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Single payer needed now more than ever

Jack Bernard

Single payer was a major issue in the Democratic primary race. Democrats staked out positions, with the moderates against single payer. Bernie was the same guy he has been for 30 years, a Medicare for All advocate. He won a number of states, such as California, before dropping out.

The conservative/moderate plan advocated by Biden is increasingly unacceptable to progressives. Since my time as Director of Health Planning for Georgia, the percent of GNP consumed by healthcare expenditures has doubled to 18%. We have no money for infrastructure, education and other priorities. And it will only get worse. Our care is uncoordinated and poorly managed in crisis, like now.

As someone with a heavy health policy background who has researched and written about the topic extensively in newspapers around the nation, I know Sanders is correct regarding healthcare. Medicare for All is not only a moral imperative, it is completely feasible and the only way to control our runaway health expenditures. The public option Joe Biden advocates may be more acceptable politically, but due to “adverse selection,” i.e. cherry picking, it is not financially feasible, as any actuary will tell you. And bringing the Medicare age down to 60 from 65, as he advocates, won’t solve the underlying problem.

I’ve been a VP or SVP for several large for-profit healthcare firms. I’m a capitalist. Generally, private enterprise is more efficient than government. It’s easy to see why those advocating Obamacare, like Biden, would assume private insurance to be more effective. However, the exception to the rule is healthcare financing. Medicare’s overhead is 2% versus 12% for for-profit insurance companies. Organization for Economic Co-operation and Development analyses illustrate we pay more per capita than any other affluent democracy. For example, France is considered to have the best healthcare system in the world while we are 37th by the World Health Organization. Yet, France’s 2017 per capita expenditures were $4,902. Our per capita health expenditures were $10,209.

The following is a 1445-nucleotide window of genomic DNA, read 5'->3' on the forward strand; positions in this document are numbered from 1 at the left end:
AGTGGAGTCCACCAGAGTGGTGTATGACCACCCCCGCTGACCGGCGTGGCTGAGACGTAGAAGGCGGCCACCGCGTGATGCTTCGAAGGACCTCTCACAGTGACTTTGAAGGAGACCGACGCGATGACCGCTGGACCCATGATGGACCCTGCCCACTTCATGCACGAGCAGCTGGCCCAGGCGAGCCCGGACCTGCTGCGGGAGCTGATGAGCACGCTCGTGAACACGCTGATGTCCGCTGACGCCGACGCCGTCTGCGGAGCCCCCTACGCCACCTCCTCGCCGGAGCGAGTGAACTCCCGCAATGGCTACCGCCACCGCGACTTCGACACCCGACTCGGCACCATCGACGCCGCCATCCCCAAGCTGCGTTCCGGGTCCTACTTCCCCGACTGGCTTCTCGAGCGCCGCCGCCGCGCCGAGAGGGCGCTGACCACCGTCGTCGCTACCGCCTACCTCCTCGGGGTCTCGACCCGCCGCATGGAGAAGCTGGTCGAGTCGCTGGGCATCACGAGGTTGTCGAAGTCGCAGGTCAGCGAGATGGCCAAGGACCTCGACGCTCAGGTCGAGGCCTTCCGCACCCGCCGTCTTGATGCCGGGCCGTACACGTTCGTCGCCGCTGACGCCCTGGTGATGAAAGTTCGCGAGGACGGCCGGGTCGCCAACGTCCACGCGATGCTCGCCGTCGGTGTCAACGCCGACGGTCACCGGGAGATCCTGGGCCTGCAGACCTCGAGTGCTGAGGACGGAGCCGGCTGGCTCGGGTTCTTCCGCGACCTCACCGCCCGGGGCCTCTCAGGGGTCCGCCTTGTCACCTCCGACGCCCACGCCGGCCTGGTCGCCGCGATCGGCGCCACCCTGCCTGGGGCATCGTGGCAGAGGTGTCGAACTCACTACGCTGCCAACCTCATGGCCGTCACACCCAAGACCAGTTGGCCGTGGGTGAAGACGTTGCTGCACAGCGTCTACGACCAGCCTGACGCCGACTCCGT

It’s not just France; all developed nations have greater government involvement in healthcare financing; all cover 100% of citizens at a lower per capita cost. Here are per capita costs for other democracies: Israel: $2,833; New Zealand: $3,682; Australia: $4,543; Canada: $4,826; Denmark: $5,182.

Clearly, single payer is the solution, but is opposed by the massive and influential healthcare industrial complex for self-interested reasons. They spread their money around in both parties, influencing policy for their benefit.

Lobbyists for the drug, insurance and provider groups have invested heavily in buying off key “moderate” politicians. Some supposed “reformers” are right in line for the handouts. Beto O’Rourke of Texas (who withdrew from the primaries and endorsed Biden) is a good example, having received nearly $3 million from these special interests.

And, an eye opener, the next four top recipients of drug/insurance/provider groups a few years ago were all moderate Democratic Senators: McCaskill, Casey, Heitkamp and Nelson. No wonder each of them opposed single payer. When will our nation be ready to overcome the inertia caused by the self-interested medical-industrial complex? The answer is when each of us, regardless of party, makes real change a priority in our voting and vote for those politicians advocating single payer.

Bernard is a retired corporate executive